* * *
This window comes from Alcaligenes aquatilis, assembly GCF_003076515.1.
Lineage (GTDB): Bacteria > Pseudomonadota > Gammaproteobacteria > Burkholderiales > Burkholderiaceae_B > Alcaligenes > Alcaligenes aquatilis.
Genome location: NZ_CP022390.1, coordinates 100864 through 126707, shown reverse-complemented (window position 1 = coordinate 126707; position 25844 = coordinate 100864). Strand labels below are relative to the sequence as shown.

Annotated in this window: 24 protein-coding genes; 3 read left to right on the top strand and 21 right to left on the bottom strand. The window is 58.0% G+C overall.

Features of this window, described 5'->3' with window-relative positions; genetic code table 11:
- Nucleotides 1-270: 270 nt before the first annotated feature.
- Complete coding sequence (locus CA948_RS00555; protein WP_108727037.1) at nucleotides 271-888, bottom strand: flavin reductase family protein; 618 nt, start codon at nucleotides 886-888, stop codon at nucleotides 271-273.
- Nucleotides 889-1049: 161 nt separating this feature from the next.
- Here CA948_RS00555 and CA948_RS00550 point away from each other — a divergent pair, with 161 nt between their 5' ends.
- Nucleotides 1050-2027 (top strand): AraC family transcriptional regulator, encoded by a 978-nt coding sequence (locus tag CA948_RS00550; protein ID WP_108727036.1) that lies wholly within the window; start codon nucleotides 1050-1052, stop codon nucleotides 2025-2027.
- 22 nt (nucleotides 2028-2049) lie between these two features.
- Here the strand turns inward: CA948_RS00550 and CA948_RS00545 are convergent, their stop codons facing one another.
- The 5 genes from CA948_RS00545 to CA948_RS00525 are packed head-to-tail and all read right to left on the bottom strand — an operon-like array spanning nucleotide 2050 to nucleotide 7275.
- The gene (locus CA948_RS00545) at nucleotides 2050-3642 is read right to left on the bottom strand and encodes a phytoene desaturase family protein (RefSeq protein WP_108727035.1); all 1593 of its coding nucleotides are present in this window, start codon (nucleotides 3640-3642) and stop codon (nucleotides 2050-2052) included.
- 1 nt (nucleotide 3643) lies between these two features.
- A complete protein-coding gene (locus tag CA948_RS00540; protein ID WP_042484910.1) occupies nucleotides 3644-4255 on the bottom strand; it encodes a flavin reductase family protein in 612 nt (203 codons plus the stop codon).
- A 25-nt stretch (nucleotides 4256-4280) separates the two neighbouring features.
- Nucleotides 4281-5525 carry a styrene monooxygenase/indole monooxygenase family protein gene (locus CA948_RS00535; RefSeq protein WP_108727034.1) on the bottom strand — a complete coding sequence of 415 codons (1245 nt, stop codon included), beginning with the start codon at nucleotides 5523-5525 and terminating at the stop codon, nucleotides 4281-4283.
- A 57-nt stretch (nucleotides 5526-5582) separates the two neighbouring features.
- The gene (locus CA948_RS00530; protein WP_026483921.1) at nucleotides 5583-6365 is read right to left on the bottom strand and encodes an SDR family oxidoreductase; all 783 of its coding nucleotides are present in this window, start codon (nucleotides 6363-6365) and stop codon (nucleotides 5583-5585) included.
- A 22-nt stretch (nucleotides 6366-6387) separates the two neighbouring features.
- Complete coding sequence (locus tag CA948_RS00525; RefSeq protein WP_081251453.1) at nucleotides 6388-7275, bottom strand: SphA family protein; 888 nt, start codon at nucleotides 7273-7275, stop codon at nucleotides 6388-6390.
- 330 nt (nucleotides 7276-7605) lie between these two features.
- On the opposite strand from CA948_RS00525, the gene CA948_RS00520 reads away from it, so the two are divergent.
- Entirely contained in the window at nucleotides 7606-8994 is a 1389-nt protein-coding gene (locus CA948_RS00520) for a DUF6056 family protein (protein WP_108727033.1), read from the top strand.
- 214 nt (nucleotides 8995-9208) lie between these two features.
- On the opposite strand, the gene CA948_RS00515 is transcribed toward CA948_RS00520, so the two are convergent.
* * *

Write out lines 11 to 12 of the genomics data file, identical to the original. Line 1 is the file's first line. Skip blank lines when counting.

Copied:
- 22 nt (nucleotides 2028-2049) lie between these two features.
- Here the strand turns inward: CA948_RS00550 and CA948_RS00545 are convergent, their stop codons facing one another.